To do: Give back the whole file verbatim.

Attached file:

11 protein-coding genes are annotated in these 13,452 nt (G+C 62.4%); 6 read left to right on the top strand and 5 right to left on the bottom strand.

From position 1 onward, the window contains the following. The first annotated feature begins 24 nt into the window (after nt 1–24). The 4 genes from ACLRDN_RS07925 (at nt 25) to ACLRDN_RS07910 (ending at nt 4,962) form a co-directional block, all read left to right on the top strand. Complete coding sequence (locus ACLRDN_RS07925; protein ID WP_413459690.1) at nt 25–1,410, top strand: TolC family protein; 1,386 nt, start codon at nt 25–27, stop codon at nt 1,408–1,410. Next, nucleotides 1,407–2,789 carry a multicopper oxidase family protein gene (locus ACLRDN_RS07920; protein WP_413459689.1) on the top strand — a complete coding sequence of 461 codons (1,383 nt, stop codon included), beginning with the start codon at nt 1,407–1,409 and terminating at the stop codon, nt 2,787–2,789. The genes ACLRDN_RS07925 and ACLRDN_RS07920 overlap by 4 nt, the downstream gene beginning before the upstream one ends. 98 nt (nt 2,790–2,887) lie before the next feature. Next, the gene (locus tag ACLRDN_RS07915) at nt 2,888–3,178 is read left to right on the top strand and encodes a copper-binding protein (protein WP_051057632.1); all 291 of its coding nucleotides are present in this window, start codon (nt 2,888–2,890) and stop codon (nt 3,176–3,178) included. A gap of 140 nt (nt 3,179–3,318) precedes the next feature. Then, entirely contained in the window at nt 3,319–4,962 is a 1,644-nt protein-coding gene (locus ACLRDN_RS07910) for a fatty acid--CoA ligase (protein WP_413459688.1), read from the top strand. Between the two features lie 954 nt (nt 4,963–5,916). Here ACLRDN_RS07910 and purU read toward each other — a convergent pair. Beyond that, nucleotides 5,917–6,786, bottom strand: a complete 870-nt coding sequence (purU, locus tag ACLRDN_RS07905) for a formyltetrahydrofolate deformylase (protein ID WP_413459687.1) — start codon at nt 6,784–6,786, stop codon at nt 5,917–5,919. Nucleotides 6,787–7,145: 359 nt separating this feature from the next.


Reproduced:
11 protein-coding genes are annotated in these 13,452 nt (G+C 62.4%); 6 read left to right on the top strand and 5 right to left on the bottom strand.

From position 1 onward, the window contains the following. The first annotated feature begins 24 nt into the window (after nt 1–24). The 4 genes from ACLRDN_RS07925 (at nt 25) to ACLRDN_RS07910 (ending at nt 4,962) form a co-directional block, all read left to right on the top strand. Complete coding sequence (locus ACLRDN_RS07925; protein ID WP_413459690.1) at nt 25–1,410, top strand: TolC family protein; 1,386 nt, start codon at nt 25–27, stop codon at nt 1,408–1,410. Next, nucleotides 1,407–2,789 carry a multicopper oxidase family protein gene (locus ACLRDN_RS07920; protein WP_413459689.1) on the top strand — a complete coding sequence of 461 codons (1,383 nt, stop codon included), beginning with the start codon at nt 1,407–1,409 and terminating at the stop codon, nt 2,787–2,789. The genes ACLRDN_RS07925 and ACLRDN_RS07920 overlap by 4 nt, the downstream gene beginning before the upstream one ends. 98 nt (nt 2,790–2,887) lie before the next feature. Next, the gene (locus tag ACLRDN_RS07915) at nt 2,888–3,178 is read left to right on the top strand and encodes a copper-binding protein (protein WP_051057632.1); all 291 of its coding nucleotides are present in this window, start codon (nt 2,888–2,890) and stop codon (nt 3,176–3,178) included. A gap of 140 nt (nt 3,179–3,318) precedes the next feature. Then, entirely contained in the window at nt 3,319–4,962 is a 1,644-nt protein-coding gene (locus ACLRDN_RS07910) for a fatty acid--CoA ligase (protein WP_413459688.1), read from the top strand. Between the two features lie 954 nt (nt 4,963–5,916). Here ACLRDN_RS07910 and purU read toward each other — a convergent pair. Beyond that, nucleotides 5,917–6,786, bottom strand: a complete 870-nt coding sequence (purU, locus tag ACLRDN_RS07905) for a formyltetrahydrofolate deformylase (protein ID WP_413459687.1) — start codon at nt 6,784–6,786, stop codon at nt 5,917–5,919. Nucleotides 6,787–7,145: 359 nt separating this feature from the next.